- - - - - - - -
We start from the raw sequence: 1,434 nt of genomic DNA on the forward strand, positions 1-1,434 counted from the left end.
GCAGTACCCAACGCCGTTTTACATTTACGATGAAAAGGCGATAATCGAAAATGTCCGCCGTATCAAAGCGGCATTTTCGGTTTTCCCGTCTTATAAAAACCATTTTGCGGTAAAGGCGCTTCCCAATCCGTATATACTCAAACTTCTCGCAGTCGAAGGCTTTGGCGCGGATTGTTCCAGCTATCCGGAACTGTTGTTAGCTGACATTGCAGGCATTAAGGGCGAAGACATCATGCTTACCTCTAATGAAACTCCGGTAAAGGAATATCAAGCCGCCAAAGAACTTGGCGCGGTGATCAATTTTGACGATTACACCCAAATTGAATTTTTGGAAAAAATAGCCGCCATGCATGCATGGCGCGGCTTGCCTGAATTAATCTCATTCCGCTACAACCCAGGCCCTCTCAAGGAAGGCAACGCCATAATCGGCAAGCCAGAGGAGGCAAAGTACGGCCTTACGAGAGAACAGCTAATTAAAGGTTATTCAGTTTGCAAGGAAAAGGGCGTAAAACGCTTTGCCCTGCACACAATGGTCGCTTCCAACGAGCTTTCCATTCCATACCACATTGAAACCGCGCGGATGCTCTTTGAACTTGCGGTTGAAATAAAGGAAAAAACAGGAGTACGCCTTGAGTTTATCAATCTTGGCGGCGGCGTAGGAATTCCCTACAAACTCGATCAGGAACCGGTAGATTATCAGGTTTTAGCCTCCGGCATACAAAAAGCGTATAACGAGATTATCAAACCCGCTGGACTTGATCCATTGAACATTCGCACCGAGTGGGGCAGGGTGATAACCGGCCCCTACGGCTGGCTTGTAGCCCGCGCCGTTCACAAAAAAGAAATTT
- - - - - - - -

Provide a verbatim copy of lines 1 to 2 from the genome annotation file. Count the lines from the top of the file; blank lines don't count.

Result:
We start from the raw sequence: 1,434 nt of genomic DNA on the forward strand, positions 1-1,434 counted from the left end.
GCAGTACCCAACGCCGTTTTACATTTACGATGAAAAGGCGATAATCGAAAATGTCCGCCGTATCAAAGCGGCATTTTCGGTTTTCCCGTCTTATAAAAACCATTTTGCGGTAAAGGCGCTTCCCAATCCGTATATACTCAAACTTCTCGCAGTCGAAGGCTTTGGCGCGGATTGTTCCAGCTATCCGGAACTGTTGTTAGCTGACATTGCAGGCATTAAGGGCGAAGACATCATGCTTACCTCTAATGAAACTCCGGTAAAGGAATATCAAGCCGCCAAAGAACTTGGCGCGGTGATCAATTTTGACGATTACACCCAAATTGAATTTTTGGAAAAAATAGCCGCCATGCATGCATGGCGCGGCTTGCCTGAATTAATCTCATTCCGCTACAACCCAGGCCCTCTCAAGGAAGGCAACGCCATAATCGGCAAGCCAGAGGAGGCAAAGTACGGCCTTACGAGAGAACAGCTAATTAAAGGTTATTCAGTTTGCAAGGAAAAGGGCGTAAAACGCTTTGCCCTGCACACAATGGTCGCTTCCAACGAGCTTTCCATTCCATACCACATTGAAACCGCGCGGATGCTCTTTGAACTTGCGGTTGAAATAAAGGAAAAAACAGGAGTACGCCTTGAGTTTATCAATCTTGGCGGCGGCGTAGGAATTCCCTACAAACTCGATCAGGAACCGGTAGATTATCAGGTTTTAGCCTCCGGCATACAAAAAGCGTATAACGAGATTATCAAACCCGCTGGACTTGATCCATTGAACATTCGCACCGAGTGGGGCAGGGTGATAACCGGCCCCTACGGCTGGCTTGTAGCCCGCGCCGTTCACAAAAAAGAAATTT